G-SPOT

Why South Africa is reeling from boozing and gun violence

23 people, mostly young men, are shot and killed every day in SA

In Summary

• The nation is struggling to find ways to tame the evils wreaking havoc among youth

Image: OZONE

When in the first week of July 21, young people died at the Enyobeni Tavern in the Eastern Cape, the knee-jerk reaction of political leaders was to call for the immediate shutting down of the tavern and to talk of increasing the legal drinking age from 18 to 21.

While I understand the urge to be seen to be doing something, I am also reminded of the words of Sir Humphrey Appleby: Politicians like to panic. They need activity; it's their substitute for achievement.

I am not generally a gambling man, but I would be happy to bet the pump price of a litre of petrol, in either Nairobi or Cape Town, that in a few weeks' time, the latest calls to revive the scarecrow-like 2016 Liquor Amendment Bill will be forgotten as the news cycle moves to some new outrage.

As its title suggests, the Bill was first suggested six years ago, when I believe there was another national outrage about underage boozing.

As well as the age limit, among the changes the Bill wants brought in are the banning of any alcohol sales and advertising on social and small media and the introduction of a 100m radius limitation of trade around educational and religious institutions.

The Bill, which keeps being dusted off and then finding its way back to the shelf, reminds me of the Bard’s words in Macbeth in that it is a lot of “sound and fury signifying nothing”.

Underage drinking has been a phenomenon ever since people came up with age limits for alcohol purchase and consumption. You could have the strictest laws in place, but enforcing them would always be a problem as there will never be enough cops for the job.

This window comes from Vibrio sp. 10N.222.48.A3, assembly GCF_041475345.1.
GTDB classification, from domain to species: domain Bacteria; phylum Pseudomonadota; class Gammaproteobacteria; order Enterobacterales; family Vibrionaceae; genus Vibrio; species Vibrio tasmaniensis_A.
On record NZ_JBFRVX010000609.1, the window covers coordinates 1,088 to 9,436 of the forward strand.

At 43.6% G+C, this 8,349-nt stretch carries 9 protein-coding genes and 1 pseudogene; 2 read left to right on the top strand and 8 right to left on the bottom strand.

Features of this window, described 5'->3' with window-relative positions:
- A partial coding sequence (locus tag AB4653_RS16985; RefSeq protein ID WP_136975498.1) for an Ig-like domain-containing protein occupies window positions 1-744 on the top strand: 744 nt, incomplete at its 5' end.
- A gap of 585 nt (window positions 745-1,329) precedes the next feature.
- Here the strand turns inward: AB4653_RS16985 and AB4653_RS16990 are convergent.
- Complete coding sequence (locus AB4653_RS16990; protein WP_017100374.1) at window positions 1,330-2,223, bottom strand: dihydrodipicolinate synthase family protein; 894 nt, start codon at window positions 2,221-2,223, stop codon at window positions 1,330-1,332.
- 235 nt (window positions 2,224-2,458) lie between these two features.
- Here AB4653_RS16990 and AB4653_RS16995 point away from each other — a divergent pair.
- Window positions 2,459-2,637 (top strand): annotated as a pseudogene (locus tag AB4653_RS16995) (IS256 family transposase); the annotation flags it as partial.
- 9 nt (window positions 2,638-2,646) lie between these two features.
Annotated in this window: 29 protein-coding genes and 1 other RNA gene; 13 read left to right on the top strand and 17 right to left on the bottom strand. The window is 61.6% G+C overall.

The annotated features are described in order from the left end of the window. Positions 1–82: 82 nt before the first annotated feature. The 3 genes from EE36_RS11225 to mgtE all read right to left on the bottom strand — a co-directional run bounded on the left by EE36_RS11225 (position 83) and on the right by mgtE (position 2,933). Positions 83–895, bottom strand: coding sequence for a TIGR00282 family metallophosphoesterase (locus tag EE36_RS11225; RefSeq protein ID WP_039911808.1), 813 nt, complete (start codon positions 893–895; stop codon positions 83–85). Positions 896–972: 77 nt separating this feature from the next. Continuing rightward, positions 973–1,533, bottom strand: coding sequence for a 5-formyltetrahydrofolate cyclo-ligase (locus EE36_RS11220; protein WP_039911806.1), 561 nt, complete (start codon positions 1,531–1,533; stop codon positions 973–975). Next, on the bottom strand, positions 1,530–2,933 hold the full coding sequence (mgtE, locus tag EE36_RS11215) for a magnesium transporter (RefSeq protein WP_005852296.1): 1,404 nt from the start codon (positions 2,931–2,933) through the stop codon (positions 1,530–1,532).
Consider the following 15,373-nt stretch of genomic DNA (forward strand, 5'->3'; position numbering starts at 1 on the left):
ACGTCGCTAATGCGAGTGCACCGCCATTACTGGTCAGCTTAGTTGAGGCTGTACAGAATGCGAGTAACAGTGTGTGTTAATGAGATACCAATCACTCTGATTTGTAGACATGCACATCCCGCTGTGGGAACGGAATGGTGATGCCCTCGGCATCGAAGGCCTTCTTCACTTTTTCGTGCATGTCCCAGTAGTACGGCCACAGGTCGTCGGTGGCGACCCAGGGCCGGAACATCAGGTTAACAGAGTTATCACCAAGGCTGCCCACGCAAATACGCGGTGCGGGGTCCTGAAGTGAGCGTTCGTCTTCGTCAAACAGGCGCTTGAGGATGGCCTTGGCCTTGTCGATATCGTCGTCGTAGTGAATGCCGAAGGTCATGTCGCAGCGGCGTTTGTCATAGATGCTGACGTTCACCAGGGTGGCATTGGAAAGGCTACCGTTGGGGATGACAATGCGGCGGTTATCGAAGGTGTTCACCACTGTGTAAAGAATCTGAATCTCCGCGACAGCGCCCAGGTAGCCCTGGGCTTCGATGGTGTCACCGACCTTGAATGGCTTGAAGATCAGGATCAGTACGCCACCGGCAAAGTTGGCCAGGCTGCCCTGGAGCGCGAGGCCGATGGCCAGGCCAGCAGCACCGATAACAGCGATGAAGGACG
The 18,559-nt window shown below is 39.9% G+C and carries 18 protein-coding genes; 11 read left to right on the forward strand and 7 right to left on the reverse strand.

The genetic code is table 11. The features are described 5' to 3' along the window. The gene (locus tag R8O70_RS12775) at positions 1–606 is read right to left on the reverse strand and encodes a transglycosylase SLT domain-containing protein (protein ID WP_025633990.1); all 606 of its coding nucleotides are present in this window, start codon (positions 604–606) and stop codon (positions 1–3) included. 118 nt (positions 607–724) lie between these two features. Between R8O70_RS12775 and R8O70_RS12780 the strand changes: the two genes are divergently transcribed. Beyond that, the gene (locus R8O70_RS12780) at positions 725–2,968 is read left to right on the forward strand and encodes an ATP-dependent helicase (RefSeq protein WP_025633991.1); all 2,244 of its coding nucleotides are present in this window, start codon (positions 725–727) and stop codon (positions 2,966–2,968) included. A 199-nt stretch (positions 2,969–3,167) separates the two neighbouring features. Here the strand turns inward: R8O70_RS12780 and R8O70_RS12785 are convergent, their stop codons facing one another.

Also humans, and particularly young ones, thrive on finding solutions to, or ways around, problems, and believe you me, this would be an easy one.

If you want to prevent young people from using alcohol, especially when they are celebrating the end of exams or school (like some of the ones in the tavern were), give them worthwhile options and at the same time, set the example for them.

If all they see is people popping corks in celebration, and turning to drink whether to drown sorrows or to celebrate, those are the examples they will try to follow.

Legislating against alcohol never stopped people drinking it. Ask the Americans about prohibition if you don’t believe me.

Meanwhile, away from South Africa’s problems with alcohol, there is the sobering issue of gun violence.

If South Africa resembles the USA in any way apart from the racial prejudice thing, it's in the fact that both countries have similar problems with gun violence.

In the last couple of weeks, 21 people were shot and killed and 20 injured in three separate shootings at taverns in Gauteng and KwaZulu-Natal. 

Terrible as those shootings were, mass shootings are a regular occurrence here in the Western Cape. 

In June, the police confirmed that four people were shot at a supermarket in Khayelitsha. Three died in the shop and the fourth later at a hospital. The motive for the shooting remains unknown. 

The Western Cape politician in charge of police oversight reported that since March this year, and including those four murders, 26 people had lost their lives in mass shootings in Khayelitsha, and that since September 2020, 51 people had been fatally shot in Khayelitsha.

The anti-gun lobby says the country has a gun violence epidemic, and that while gun massacres are shocking, 23 people, mostly young men, are shot and killed every day in SA. 

Some say there is comprehensive legislation to combat crime, but the problem lies in the implementation.

Others say criminals no longer fear the police and are not deterred by the inadequate punishments imposed by the courts if and when they are arrested.

Nobody is clear on what to do. Meanwhile, the killings continue.